While Witmer stands firmly upon the concept of a shepherd’s authority, he does not present them as infallible.  At the onset of the book, with his presentation of Moses and David, the author quickly notes that even these esteemed “shepherds of Israel” were flawed.  He continues this assertion as he moves into the New Testament with Peter and Paul.  I believe this simple observation alleviates the model of perfection so many other works of this type seek to establish.

Another great quality of the book is TSL is structured as a workbook with reproducible worksheets and charts at the conclusion of chapters.  This is a key feature that is missing from other works of the same genre, even though these books are advertising themselves as work manuals for pastors.

Many books have been written on the topic of leadership, even upon the narrower topic of the shepherd leader, as guides for pastors ministering to the people of God.  It is assumed on the part of the reader that an author will address such a topic upon the foundation of his [the author] theological presuppositions.  It can even arguably be assumed the author will present a historical progression of his theological position upon the subject matter without isolating the majority of readers.  It is in this category that TSL steps outside the normal anticipated and tolerated boundaries.
Witmer’s presentation of the material in the first section of the book is structured as an apologetic, yet its tone reads more like a passive-aggressive polemic against non-Presbyterian leadership models.  While he does interact with some Scripture in presenting his position, the main thrust of Witmer’s argument comes from confessional/historical sources with a heavy reliance and lengthy quotations from the Westminster Confession, John Calvin, and John Murray.  One could defend Witmer’s stance by noting his theological background, current academic position, and even the book’s publisher; however, these are still inadequate merely to give Witmer a free pass on his presentation.  It is possible for authors to present material to readers of different theological backgrounds and be helpful, encouraging, and edifying.  In fact, other Westminster faculty and alumni have excelled in crossing denominational boundaries and becoming relevant despite the variations, the most notable being Jay Adams.  Witmer stumbles in this area by choosing to use his platform for a defense of the Presbyterian position rather than an exercise of pastoral office.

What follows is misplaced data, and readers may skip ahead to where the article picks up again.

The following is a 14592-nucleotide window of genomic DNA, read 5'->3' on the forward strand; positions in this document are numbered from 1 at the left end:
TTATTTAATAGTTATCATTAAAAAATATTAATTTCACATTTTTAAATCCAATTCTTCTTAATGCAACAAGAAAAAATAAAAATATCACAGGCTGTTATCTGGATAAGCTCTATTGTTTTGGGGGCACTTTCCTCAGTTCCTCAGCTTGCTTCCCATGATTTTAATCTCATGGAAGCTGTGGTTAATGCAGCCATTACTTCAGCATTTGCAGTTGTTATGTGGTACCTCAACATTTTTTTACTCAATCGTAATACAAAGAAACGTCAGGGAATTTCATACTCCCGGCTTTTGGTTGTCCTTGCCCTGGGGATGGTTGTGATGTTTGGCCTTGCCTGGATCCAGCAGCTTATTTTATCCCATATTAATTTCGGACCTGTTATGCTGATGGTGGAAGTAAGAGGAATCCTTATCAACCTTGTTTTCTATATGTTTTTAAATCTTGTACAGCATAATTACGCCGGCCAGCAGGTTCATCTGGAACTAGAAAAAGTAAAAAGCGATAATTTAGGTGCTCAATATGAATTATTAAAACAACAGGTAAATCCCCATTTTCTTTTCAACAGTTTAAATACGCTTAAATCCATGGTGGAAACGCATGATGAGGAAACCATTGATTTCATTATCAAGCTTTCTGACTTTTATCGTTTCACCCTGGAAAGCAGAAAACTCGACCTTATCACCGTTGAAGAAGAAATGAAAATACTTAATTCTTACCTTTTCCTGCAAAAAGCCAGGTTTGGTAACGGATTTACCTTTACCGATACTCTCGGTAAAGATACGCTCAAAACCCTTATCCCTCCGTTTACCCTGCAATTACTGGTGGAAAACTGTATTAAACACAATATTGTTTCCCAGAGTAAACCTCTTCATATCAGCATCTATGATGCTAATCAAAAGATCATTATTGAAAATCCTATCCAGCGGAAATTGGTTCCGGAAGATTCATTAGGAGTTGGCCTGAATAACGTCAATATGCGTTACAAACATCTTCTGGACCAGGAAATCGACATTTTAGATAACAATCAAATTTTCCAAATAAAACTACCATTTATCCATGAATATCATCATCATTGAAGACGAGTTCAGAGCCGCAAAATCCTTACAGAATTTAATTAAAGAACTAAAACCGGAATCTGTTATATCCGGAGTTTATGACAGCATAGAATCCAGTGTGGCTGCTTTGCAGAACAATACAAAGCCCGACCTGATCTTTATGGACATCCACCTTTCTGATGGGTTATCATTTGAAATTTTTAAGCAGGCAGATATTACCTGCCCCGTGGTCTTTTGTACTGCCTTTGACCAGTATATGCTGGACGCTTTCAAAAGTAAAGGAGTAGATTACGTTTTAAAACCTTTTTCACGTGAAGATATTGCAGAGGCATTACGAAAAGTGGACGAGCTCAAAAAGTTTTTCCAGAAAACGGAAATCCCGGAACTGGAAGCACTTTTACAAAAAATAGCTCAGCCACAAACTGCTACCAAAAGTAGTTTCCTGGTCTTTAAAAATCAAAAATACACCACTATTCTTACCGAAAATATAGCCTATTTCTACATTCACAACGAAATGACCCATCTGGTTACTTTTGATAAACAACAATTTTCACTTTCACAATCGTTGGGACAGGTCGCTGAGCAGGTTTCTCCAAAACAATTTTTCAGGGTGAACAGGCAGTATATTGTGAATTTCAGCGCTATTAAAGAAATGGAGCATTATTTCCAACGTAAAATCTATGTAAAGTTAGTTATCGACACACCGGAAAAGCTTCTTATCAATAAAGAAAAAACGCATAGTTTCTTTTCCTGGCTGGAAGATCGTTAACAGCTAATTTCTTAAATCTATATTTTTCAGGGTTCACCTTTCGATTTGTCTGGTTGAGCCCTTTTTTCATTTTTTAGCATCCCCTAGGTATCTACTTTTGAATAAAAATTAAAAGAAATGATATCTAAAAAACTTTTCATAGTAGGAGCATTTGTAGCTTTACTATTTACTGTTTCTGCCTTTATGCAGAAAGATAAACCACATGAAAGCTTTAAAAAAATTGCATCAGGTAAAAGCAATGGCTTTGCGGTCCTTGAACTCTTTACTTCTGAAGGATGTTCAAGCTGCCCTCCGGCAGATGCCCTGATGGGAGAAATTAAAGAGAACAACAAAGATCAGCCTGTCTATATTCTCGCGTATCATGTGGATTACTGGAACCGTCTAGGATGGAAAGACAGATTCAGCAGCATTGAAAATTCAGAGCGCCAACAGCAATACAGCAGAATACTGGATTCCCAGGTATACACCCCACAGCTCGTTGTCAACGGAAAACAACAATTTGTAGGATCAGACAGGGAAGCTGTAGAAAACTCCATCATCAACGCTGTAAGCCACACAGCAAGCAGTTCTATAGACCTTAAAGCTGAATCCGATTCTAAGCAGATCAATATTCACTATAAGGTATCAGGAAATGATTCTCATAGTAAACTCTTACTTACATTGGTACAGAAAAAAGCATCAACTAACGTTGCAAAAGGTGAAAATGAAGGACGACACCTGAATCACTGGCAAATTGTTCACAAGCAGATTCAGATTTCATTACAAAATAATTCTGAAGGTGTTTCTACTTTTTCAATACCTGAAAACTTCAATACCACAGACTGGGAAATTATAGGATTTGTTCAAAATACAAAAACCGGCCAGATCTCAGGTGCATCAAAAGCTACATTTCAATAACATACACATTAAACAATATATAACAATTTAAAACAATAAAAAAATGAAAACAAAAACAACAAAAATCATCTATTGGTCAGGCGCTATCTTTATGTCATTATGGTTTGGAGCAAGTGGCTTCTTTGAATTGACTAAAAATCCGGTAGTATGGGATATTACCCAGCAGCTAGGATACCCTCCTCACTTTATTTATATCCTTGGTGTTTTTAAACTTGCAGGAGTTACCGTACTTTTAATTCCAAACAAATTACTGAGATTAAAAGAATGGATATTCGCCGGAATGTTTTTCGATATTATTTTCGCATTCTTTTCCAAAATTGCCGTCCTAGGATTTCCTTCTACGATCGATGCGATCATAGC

The book is presented as a how-to source book for the pastor, yet there appears to be more emphasis upon the why rather than the how of leadership.  Nearly one hundred pages are devoted to the historical foundations of the pastor and more generally church leadership, yet the application is found wanting in the final section of the book.  Much of the application is linked with the explanation in the second section of the book. Since this is the case, the final section of seems unnecessary.

It would perhaps appear to many that I did not enjoy it; however, this assumption would be incorrect.  Despite a slow approach towards the runway, Witmer does a fine job landing the plane once he moves into the practical aspects of his work.   I did found many of Witmer’s insights simple, yet thought provoking.  It will be difficult for my congregation to test or implement many of Witmer’s suggestions because we do not practice a pure presbytery form of church government.  However, it is always beneficial to seek to apply works such as this by examining the principles behind the writing.  In this particular instance, those principles would be upon qualification and expectation of church leadership and the exercise of authority within the Body of Christ.

The Shepherd Leader:  Achieving Effective Shepherding in Your Church (240 Pages)

Timothy Z. Witmer, P&R Publishing, 2010

Price:  $17.99